What is choice?

November 30, 2008 § Leave a comment


“We cannot see past the choices we do not understand.”


Is it merely just an illusion or is it truly something of free will?


I watched the entire Matrix trilogy last night and it is always interesting when I re-watch movies or re-read books and realize things that I did not realize before….


At the end of the third Matrix movie, Matrix Revolutions, Smith (the destructive program that constantly seeks more power) is highly frustrated with Neo (aka Mr. Anderson). Smith is frustrated with Neo because Neo keeps getting back up, he keeps persisting and for the life of him, Smith cannot understand why. And as Smith is yelling “Why Mr. Anderson, why?!” as to why Neo continues to persist when everything else is falling apart or seems completely full of despair, Neo tells him quite simply: “I choose to.”.

And in the past, when I first saw this movie and every other time afterwards, I always saw that whole scene as very heroic of Neo and as good conquering over evil. I don’t necessarily see it that way anymore. It is not to take away Neo’s hero status but simply, I now see the sheer simplicity of Neo’s statement.

I wrote a while back about a 3-day course that I took and how it opened my eyes to a lot of different concepts. And in the course, we heard about choice, about the lack of meaning in life, and so much more.

However, watching it on the screen last night made me realize something (probably again, lol).

Choice is quite simple actually. Choice is freedom from reasons or excuses. Choice is taking a stand not because it is the “right” thing to do, the “best” thing to do, the “lesser of two evils”, or whatever reasons people come up with in order to explain why they do what they do.

Choice is simply taking a stand. We don’t need any reasons or justifications for why we do what we do. We really don’t. We think that we need these justifications because we think that we need to explain ourselves to other people. We think that we need to say something that is going to make sense to other people. We think that we need people to understand us or that we have to be or act or look or sound or smell a certain way for people to understand and accept us.

And I do not blame us for believing that up to this point — we have been taught that we should always have reasons for what we believe/do/think because we always had to answer to authority figures. But I do believe we have to take responsibility for continuing to believe the hype after we know that we don’t need to answer to anyone but ourselves.

It sounds a bit of an isolationist point, I know, however it is true. If you lie to someone in order to explain your position on something — you have to deal with yourself at the end of the day. If you are honest with someone and they get angry with you for your honest viewpoint — you still have to deal with yourself at the end of the day. You are always with you. There is nothing you can do about it, so you might as well just start answering to yourself.

And that is the whole point of The Matrix trilogy. Throughout the entire trilogy, we (along with the characters) search for the meaning of life, the meaning of purpose, the distinction between having choice and between being controlled. Now, I believe that the searching for the why in life is all null and void. Not because it is not interesting or even fulfilling sometimes but because we can find reasons/justifications/excuses for ANY AND EVERYTHING in this life. And if any and everything in this life can be substantiated, than it is all placed on a level playing field and there is no one viewpoint, way of life, belief system, society, culture, political system, whatever that trumps another. They are all on the same playing field…so it is just a matter of you choosing the one that works for you. And you know what works for you by what feels best to you. Plain and simple. And when it no longer fits, then you shed it and move on to something else.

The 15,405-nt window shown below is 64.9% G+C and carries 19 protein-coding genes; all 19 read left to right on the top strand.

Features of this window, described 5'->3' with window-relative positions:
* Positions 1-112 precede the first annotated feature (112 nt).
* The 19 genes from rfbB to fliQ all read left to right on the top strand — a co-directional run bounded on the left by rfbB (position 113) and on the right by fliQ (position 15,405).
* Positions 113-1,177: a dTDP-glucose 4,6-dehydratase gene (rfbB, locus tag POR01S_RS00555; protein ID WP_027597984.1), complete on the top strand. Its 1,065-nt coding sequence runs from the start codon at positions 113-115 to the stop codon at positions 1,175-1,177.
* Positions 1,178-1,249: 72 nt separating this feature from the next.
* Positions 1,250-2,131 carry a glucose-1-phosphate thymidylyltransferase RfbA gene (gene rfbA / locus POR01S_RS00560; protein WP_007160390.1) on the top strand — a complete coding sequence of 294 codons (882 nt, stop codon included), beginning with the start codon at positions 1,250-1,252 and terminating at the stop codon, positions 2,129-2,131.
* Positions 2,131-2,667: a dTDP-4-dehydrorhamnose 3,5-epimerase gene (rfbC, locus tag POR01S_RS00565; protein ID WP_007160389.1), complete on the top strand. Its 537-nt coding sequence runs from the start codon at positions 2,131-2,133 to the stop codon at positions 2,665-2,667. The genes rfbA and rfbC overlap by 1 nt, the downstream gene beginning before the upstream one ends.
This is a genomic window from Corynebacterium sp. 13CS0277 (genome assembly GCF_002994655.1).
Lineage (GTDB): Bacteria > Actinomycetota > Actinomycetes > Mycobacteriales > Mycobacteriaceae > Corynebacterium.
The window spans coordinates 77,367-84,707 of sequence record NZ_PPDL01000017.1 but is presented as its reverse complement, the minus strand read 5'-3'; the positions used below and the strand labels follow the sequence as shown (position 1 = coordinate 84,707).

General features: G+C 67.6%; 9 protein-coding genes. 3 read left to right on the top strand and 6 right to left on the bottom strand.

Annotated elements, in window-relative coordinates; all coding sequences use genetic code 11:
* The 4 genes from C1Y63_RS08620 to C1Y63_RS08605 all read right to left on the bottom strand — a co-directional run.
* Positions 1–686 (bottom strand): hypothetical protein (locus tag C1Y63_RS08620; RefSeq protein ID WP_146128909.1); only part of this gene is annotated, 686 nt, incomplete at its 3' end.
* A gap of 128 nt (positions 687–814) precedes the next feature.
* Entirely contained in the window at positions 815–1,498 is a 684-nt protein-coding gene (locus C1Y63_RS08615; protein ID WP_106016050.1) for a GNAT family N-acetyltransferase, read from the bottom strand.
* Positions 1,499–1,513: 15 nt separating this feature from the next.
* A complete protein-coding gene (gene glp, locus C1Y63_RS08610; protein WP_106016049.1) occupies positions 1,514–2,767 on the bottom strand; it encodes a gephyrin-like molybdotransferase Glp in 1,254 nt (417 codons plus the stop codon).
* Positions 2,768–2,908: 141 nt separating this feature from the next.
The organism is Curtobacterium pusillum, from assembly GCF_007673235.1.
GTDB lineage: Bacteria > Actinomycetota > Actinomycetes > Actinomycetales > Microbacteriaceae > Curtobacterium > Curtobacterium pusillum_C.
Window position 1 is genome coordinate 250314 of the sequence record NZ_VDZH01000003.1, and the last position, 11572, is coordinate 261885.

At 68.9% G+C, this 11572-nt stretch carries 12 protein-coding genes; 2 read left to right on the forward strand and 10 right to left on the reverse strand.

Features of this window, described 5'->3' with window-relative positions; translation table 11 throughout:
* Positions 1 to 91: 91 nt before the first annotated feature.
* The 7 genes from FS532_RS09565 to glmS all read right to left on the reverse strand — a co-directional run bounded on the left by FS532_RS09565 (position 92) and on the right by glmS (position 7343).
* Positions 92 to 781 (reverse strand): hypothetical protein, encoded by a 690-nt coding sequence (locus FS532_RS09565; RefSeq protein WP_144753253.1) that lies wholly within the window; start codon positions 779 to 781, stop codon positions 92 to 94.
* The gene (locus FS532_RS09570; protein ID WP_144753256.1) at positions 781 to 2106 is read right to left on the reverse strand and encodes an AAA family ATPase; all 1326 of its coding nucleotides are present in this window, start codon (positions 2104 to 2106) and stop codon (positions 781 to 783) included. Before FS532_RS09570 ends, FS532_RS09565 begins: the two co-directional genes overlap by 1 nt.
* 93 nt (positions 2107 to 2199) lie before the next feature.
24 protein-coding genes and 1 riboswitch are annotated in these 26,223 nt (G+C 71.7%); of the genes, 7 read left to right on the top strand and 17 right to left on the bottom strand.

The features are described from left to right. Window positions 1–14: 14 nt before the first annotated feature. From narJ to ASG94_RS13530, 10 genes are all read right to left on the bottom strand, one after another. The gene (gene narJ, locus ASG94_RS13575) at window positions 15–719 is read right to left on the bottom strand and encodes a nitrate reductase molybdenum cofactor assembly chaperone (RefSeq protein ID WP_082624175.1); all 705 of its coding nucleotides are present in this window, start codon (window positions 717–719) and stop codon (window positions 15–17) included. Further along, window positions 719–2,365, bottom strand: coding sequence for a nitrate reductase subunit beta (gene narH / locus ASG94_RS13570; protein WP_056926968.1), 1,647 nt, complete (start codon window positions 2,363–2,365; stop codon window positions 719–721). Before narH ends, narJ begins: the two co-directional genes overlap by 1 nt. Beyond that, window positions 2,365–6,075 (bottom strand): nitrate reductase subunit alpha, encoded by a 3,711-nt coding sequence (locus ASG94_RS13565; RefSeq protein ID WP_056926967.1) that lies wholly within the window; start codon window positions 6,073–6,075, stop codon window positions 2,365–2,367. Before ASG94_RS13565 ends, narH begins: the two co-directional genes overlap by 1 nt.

If you realize, those who are at peace throughout The Matrix trilogy are those who do not ask why, who do not give any reasons for who they are, what they do, or why they know certain things (such as the Keymaker or even the mean French guy). They are just who they are, who they believe themselves to be, with no reasons or justifications. They just are. And Neo finally gets it at the end…so he knows what he has to do. He chooses to be who he is, instead of fighting it or trying to understand why.

At the end, Neo finally realizes that his choice lies in choosing to be himself with no reasons/justifications that make sense to anyone else or even himself. He just chooses to be. And in choosing to be himself, he opens himself up to his own possibilities and is no longer afraid of accepting them.

You see, by us constantly trying to figure out WHY we do what we do, we are unconsciously placing ourselves in a box and limiting ourselves when we think we are expanding ourselves. Let go of trying to understand WHY you do what you do, why you are who you are, and you will be able to see past your own choices to the possibilities that lie ahead. If you do not know WHY you are who you are and you choose to accept yourself without any substantiation — you are stepping out on faith in yourself. And faith in yourself, avid faith in yourself, opens the field up for so many possibilities. So you see, Neo finally understood at the end that it is not about the WHY but instead about our commitment to ourselves without understanding the WHY. That is faith.

My grandma always had a quote up in her kitchen and now I finally get it:

“You can ask God the who, what, where, when, and how. But never ask Him why.”

I think it is because God knows that we will get stuck at the why because any reason can be the why.

Let go of the why and you can be anyone, anywhere, anytime, anyhow — the possibilities are endless.



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